Wednesday, April 10, 2013

Hen Harriers......the next steps?

Recent discussions with various friends in England who are keen on raptors tend to relay the same sense of despondency as far as Hen Harriers are concerned. Whilst birds were noted in certain areas over the winter this has not yet resulted in that wonderful indicator of intent , a skydancing male !!  Admittedly this Spring has been very cold, with prey species like Meadow Pipit returning late too, so we may be running behind schedule as it were. Certainly as things stand at the moment it would seem the hills are not alive with the sight of displaying harriers!!!

The undoubted co-operative "clear out" of Hen Harriers in recent times, as evidenced by the loss of sat-tagged birds associated with DEFRA's  Hen Harrier Recovery Programme, has secured an outcome long dreamed of by many within the shooting fraternity, namely to rid the uplands of a species towards which their  prejudice knows no bounds. Regrettably it would seem one of these avian "Bermuda Triangle " areas is located within my home county and it is most certainly to Yorkshire's shame that activities of this kind have occurred within its boundaries. Some have apparently boasted locally of their contribution to such activities!  They should be acutely aware that their role within such a catalogue of failed standards arising from flawed attitudes will serve no ultimate beneficial purpose, indeed the shooting fraternity has been even more isolated within its anachronistic stance as a consequence.

Strange that,  following years of outpoured clamour relating to the need to rid the hills of such a scourge, no comments of relief , agreement or even celebration of the current circumstances has come from those whose almost uncontrollable rage was so often expressed in the past. Unsurprising in an obvious context, but utter silence is as tacit an indicator of agreement as are the efforts of a cheerleader. Methinks they protest too little!

But this is not the end I tell myself. I have no doubt that right will eventually triumph as more enlightened attitudes emerge.The recent initiative in Denmark to consider shooting in a completely different context, which might yet see it abandoned, is an indication of how things change and a reminder that pendulums can swing in an opposing direction to that preferred at times!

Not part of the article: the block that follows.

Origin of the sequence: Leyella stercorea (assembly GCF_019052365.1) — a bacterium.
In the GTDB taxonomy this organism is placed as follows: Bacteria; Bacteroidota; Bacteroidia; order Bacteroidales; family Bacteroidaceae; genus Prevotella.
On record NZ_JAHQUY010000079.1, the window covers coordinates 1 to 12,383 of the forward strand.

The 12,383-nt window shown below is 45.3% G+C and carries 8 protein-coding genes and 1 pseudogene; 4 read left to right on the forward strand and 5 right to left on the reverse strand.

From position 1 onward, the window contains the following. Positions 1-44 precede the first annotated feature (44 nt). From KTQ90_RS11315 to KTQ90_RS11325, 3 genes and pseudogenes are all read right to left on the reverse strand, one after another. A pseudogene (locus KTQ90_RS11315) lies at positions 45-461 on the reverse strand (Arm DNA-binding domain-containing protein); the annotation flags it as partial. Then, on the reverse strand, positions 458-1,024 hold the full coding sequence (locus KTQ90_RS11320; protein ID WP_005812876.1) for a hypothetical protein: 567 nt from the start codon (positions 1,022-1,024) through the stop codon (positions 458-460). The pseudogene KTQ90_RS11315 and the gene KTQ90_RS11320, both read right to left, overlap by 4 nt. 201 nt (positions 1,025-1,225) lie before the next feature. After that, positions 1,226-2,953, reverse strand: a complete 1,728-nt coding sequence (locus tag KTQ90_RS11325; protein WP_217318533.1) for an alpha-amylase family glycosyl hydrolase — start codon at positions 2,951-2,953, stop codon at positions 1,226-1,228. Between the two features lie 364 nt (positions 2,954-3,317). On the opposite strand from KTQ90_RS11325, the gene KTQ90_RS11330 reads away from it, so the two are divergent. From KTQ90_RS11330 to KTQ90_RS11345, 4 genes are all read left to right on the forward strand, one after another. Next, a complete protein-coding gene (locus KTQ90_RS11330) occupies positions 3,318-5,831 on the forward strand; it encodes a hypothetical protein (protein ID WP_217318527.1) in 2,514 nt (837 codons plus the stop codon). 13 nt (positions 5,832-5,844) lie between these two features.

However, we need to use positively this current period, however more tempting the pursuit of recriminations might be. Personally I am not against shooting, but I am against raptor persecution and will always remain so. This is why I have raised the E-petition relating to the need for regulation of upland grouse moors and gamekeepers. Please sign it if you agree with the sentiments it expresses.

Licencing of upland grouse moors and gamekeepers.

However, we need to secure a timely solution to the problem without it spilling over and creating an all out battle, the lines of which will be in place for decades. The situation is bad enough as it is!  Raptor persecution must be stamped out as its continuation will result in the absolute vilification of the shooting fraternity from which other far reaching potential problems or initiatives might arise. Whilst our concerns are, quite rightly, with the English breeding population of Hen Harriers, for which improvements must be gained, we must also be aware that the absolute cessation of grouse shooting, if such was called for, would inject a major dilemma into what is already a fraught situation. That is why I favour walked up, as opposed to driven grouse shooting. We need, therefore, to be careful of the arguments with which we're presented.  Upland moors play host to a lot of other wildlife, which would certainly not assume sufficient central priority if shoots were caused to be abandoned. What might be the future of those areas we need to remind ourselves?  Every effort needs to be put behind securing a solution, not a costly compromise, but a genuine solution serving the needs of all our natural heritage first and "other interests" second. Endless attempts have occurred already, with no real success, but that should not deter any of us from continuing to try.

There is an immediate issue, however, that must be addressed. We are now within a pivotal period when the odd pair of Hen Harriers might just return to an area and commence to breed. Anyone destroying or disturbing these lone colonists would, if caught, have the book thrown at them and present conservationists with a PR gift!  Even a "failed" prosecution would still provide strong headlines and add to polarised argument that has the  potential to misfire and isolate the shooting fraternity still further. The benefits to be gained by that community would be minimal and such should be recognised. However, the extension to the period of  argument might be immense and affect the future potential for bringing a conclusion to the ongoing issue.

In the event of a breeding attempt conservationists would no doubt pledge endless hours towards ensuring its success. But what sort of real success do we achieve if the possible outcome is for such birds reared to be slaughtered within the confines of a winter roost a couple of months later ? Yes, of course, we need to protect such breeding birds , but we need to reach out for a lasting solution too. Easier said than done, but a positive start is to sign the above petition and offer a willingness to support other initiatives aimed at securing a solution to what is a national disgrace and one that places us in no better a position than those involved in liming activities in Cyprus or in the slaughter of migrating raptors in Sicily. In a conservation context there was never a time when your help was more crucially needed.   Blog about it, Tweet about it, promote it on Facebook and twist a few arms in the cause....please!
  


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